Similarly, details of the account holders including unemployed youth, and women who are willing to undergo skill development and be a part of the livelihood programme may be shared to the concerned skill development centres/ livelihood mission and vice versa by March 2020.

For the newly financially included and SHG/micro entrepreneurs, etc., a focused approach by the civil society/ banks/ NGOs should be made with the coordination of the National Skill Development Mission by March 2022. Financial literacy should be made special attention in such efforts.

4 Financial Literacy and Education – easy to understand learning modules

Easy to understand financial literacy modules with specific target audience orientation (e.g. children, young adults, women, new workers/ entrepreneurs, family person, about to retire, retired etc. in the forms of Audio-Video/ booklets shall be made available for understanding the product and processes involved. It is also expected that these modules would help the new entrants.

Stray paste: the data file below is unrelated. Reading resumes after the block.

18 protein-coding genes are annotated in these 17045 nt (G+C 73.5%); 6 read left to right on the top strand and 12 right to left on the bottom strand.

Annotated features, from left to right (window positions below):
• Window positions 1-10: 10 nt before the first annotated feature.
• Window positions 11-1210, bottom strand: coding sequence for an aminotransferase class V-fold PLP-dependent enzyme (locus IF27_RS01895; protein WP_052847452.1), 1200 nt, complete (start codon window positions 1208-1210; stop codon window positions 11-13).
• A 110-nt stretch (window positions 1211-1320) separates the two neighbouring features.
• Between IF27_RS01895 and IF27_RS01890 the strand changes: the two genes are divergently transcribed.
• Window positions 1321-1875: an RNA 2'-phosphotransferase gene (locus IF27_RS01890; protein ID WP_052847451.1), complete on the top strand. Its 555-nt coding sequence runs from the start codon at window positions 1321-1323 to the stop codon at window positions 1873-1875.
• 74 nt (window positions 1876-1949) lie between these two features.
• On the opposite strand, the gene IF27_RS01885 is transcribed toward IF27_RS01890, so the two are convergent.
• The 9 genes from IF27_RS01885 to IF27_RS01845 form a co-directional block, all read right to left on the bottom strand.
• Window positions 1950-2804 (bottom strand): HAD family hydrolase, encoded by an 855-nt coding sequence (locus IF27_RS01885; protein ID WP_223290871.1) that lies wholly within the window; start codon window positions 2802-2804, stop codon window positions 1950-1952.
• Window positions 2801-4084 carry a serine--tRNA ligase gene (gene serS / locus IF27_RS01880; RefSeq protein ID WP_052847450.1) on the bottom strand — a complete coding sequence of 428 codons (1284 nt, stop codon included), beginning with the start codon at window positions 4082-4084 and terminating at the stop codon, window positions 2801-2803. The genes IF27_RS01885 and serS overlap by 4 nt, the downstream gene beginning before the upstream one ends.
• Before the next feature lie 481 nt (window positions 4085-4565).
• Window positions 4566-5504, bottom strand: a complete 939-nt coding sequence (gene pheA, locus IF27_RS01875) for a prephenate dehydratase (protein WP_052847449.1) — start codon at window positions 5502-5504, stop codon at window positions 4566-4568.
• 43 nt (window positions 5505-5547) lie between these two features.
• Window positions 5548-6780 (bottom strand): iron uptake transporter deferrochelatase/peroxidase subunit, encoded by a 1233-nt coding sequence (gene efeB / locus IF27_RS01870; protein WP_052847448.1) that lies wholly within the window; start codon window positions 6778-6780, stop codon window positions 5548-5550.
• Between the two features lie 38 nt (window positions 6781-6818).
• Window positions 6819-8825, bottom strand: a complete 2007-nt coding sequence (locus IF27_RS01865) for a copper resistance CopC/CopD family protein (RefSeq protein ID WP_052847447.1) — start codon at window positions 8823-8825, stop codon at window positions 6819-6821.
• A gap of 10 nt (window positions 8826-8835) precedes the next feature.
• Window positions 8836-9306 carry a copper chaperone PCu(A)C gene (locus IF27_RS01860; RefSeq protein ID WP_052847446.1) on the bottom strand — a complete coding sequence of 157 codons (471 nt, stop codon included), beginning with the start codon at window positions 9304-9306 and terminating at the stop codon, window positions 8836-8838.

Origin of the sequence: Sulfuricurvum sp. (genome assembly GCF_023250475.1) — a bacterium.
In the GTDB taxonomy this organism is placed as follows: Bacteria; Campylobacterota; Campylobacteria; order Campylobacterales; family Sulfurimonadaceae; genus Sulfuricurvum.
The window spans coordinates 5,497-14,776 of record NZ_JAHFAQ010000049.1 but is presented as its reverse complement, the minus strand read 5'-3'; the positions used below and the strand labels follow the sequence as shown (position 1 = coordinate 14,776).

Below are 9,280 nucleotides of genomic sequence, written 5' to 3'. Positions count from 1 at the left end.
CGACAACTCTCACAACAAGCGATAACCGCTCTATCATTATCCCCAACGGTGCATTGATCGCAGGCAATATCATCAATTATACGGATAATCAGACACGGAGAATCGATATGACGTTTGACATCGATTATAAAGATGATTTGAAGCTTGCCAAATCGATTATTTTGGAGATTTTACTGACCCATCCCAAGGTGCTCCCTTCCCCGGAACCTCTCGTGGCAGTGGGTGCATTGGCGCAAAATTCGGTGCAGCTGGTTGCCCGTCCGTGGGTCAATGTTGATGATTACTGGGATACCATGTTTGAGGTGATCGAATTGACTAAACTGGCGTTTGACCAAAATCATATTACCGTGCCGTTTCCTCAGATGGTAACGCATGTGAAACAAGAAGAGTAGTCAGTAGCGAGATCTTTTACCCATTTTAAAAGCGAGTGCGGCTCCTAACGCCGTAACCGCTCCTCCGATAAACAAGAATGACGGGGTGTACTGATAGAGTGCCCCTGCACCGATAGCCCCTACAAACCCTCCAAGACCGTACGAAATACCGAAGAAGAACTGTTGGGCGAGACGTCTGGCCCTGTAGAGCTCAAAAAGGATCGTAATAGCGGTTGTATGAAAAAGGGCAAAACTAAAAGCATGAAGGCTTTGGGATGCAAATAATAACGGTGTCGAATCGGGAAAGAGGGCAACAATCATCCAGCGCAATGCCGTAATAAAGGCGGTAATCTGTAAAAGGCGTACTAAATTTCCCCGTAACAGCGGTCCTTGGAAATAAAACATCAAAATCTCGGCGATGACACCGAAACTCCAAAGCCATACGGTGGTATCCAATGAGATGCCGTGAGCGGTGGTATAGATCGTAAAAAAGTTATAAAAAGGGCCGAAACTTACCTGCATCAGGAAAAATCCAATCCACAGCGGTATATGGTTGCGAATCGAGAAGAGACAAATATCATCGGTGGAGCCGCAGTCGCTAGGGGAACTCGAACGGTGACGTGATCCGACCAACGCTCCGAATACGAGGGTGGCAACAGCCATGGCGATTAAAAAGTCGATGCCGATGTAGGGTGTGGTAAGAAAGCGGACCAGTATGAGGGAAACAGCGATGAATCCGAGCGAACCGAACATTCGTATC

The National Centre for Financial Education can prepare modules with specific target audience orientation (e.g. children, young adults, women, new workers/ entrepreneurs, senior citizens etc.) by March 2021. Expansion of the activities of Centers for Financial Literacy (CFL) at every block in the country is also to be done by March 2024.

5 Customer Protection and Grievance Redressal

Customers shall be made aware of the options available for resolution of their grievances. For storing and sharing of customer’s biometric and demographic data, adequate safeguards should be ensured to protect the customer’s right to privacy.

Facilities like common toll-free helplines (by March 2022), Grievances Redressal Mechanisms (by March 2020), customer grievance portal/ mobile app (by March 2022) etc. are to be completed immediately for this purpose.

  1. Effective Co-ordination between various stakeholders.

There needs to be a focused and continuous coordination between the key stakeholders viz. Government, the Regulators, financial service providers, Telecom Service Regulators, Skills Training institutes etc. to make sure that the customers are able to use the services in a sustained manner.